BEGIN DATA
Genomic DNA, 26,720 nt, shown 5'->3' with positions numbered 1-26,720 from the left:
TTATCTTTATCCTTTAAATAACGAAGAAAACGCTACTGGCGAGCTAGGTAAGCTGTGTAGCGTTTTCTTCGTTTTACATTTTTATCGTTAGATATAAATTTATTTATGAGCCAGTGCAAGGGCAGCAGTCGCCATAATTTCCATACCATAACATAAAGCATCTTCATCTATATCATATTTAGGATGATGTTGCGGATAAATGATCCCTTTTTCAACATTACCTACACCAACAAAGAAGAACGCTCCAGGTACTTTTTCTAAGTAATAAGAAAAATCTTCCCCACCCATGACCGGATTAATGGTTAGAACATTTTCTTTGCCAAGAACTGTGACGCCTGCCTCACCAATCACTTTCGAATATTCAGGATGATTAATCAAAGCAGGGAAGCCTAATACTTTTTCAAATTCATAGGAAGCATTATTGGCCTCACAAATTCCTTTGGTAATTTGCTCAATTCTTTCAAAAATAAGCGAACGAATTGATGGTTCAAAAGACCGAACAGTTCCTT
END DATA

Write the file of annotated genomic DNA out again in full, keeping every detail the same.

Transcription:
Genomic DNA, 26,720 nt, shown 5'->3' with positions numbered 1-26,720 from the left:
TTATCTTTATCCTTTAAATAACGAAGAAAACGCTACTGGCGAGCTAGGTAAGCTGTGTAGCGTTTTCTTCGTTTTACATTTTTATCGTTAGATATAAATTTATTTATGAGCCAGTGCAAGGGCAGCAGTCGCCATAATTTCCATACCATAACATAAAGCATCTTCATCTATATCATATTTAGGATGATGTTGCGGATAAATGATCCCTTTTTCAACATTACCTACACCAACAAAGAAGAACGCTCCAGGTACTTTTTCTAAGTAATAAGAAAAATCTTCCCCACCCATGACCGGATTAATGGTTAGAACATTTTCTTTGCCAAGAACTGTGACGCCTGCCTCACCAATCACTTTCGAATATTCAGGATGATTAATCAAAGCAGGGAAGCCTAATACTTTTTCAAATTCATAGGAAGCATTATTGGCCTCACAAATTCCTTTGGTAATTTGCTCAATTCTTTCAAAAATAAGCGAACGAATTGATGGTTCAAAAGACCGAACAGTTCCTT